“Don’t go. Don’t change. Stay with me.” Thus spake Simon Schama in an unusual apostrophe that began the fourth, penultimate episode of Face of Britain, his history of British portraiture. If it sounded like a fairly shameless appeal to channel-hoppers it was unnecessary: this was Schama the Charmer at his absolute best, quietly provocative, unpredictable, educative, at times effervescent. Of course we were going to stay with him.

The episode, entitled The Look of Love, was all about love portraits – painting and photography considered as tender moments held in aspic, even as we know the moment has passed. Schama unveiled a bravura thesis – we leapt from Van Dyck to Lewis Carroll’s photographs of the young girl who inspired his Alice; to Rossetti to Francis Bacon to Jenny Savile to, finally, Annie Leibowitz’s photograph of John Lennon and Yoko Ono, taken hours before Lennon was shot dead.

All of these were deployed as examples of how artists have captured different types of love, before Schama concluded, in a glittering denouement, that, in his opinion, the Leibowitz portrait captured every type of love.

As he analysed the Leibowitz Schama looked like he might be holding back a lover’s tear himself, and this was indicative of his style – at times boldly lyrical yet at times very personal.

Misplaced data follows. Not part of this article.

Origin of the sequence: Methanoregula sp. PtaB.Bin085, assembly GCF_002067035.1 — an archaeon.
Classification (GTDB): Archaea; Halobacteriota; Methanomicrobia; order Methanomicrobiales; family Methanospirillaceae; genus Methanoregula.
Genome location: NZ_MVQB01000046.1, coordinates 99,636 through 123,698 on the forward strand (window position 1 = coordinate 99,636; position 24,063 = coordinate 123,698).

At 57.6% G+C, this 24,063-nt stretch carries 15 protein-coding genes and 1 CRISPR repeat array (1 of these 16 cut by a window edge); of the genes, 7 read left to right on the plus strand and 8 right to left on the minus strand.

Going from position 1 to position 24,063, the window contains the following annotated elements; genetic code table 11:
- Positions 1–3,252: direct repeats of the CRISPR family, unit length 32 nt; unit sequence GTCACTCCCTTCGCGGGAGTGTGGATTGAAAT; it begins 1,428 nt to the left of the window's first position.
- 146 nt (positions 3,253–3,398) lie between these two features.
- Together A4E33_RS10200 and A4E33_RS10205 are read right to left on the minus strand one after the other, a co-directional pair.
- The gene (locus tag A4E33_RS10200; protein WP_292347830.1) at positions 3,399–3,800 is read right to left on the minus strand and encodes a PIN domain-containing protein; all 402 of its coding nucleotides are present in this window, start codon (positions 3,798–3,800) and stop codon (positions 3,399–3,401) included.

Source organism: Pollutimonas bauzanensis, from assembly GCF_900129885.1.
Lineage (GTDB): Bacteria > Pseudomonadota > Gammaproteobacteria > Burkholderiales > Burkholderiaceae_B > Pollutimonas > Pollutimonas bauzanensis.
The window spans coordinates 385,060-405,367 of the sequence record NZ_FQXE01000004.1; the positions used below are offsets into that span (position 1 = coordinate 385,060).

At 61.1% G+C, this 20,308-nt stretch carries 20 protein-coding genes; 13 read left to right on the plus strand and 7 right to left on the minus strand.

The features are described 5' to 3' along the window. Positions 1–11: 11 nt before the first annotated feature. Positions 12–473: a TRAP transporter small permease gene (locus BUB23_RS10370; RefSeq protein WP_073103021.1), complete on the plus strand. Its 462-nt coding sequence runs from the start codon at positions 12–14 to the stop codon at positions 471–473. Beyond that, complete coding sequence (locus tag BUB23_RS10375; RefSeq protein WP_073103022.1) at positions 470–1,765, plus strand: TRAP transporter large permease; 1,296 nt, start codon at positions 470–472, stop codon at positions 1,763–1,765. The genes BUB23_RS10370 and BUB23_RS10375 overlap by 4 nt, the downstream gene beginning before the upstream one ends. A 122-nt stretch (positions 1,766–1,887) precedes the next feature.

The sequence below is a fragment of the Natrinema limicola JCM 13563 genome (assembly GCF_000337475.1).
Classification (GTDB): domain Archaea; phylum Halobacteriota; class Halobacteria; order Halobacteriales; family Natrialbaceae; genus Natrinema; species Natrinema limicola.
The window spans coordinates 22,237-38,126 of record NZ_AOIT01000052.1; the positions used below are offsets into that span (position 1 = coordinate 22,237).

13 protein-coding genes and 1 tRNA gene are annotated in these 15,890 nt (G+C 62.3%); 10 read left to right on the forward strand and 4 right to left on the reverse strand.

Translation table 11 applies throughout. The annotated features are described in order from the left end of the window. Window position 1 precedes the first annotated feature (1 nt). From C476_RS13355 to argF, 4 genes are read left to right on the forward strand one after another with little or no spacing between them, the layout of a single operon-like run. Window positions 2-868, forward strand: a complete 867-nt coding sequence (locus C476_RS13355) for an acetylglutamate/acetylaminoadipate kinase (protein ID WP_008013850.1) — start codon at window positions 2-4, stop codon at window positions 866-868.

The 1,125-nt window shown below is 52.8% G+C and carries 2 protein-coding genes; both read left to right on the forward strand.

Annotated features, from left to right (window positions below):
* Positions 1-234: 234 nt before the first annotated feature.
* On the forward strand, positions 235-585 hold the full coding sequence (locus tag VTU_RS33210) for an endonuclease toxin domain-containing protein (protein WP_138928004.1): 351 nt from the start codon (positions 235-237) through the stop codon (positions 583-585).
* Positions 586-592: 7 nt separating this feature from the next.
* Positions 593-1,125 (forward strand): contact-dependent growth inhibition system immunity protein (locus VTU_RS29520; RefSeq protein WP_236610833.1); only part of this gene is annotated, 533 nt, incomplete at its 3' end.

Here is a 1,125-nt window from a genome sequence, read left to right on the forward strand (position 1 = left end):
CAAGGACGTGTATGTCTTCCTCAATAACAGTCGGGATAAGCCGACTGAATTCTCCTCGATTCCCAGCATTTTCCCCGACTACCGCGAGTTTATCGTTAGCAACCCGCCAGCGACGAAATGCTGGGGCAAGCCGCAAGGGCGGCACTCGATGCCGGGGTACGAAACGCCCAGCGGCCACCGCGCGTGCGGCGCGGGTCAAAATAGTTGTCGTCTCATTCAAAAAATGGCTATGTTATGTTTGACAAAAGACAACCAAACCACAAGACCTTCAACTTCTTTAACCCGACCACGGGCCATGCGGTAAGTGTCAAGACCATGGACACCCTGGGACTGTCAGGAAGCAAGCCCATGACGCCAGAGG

“I wonder how many of you have looked on the face of a loved one when they’ve passed away,” he said at one point, suddenly addressing the camera. “Because if you have you know, don’t you, that what you’re looking at is not really them.”

Note the ‘don’t you?’ This was akin to the effect a good portrait has when suddenly the face, painted no matter how long ago, seems to come alive.

Art history on television is always subject to the central problem of how to actually display the paintings – do we want to watch Schama giving a brilliant exegesis of a Gainsborough, or would we rather use our monster flat screens to linger, close up, on the Gainsborough itself? Does using the Ken Burns effect, making the still image appear to swell and grow, contribute anything to our appreciation of that image or does it just make you feel drunk?

At times I thought Face of Britain opted too often for the face of Schama, but then less Schama would have meant less sense of what he called his ‘overheated imagination’ at work. True, he does overheat at times, but I’d rather be burnt by an overheated imagination than bored by a frigid one.

Published by Benji

Writer, Journalist, Critic

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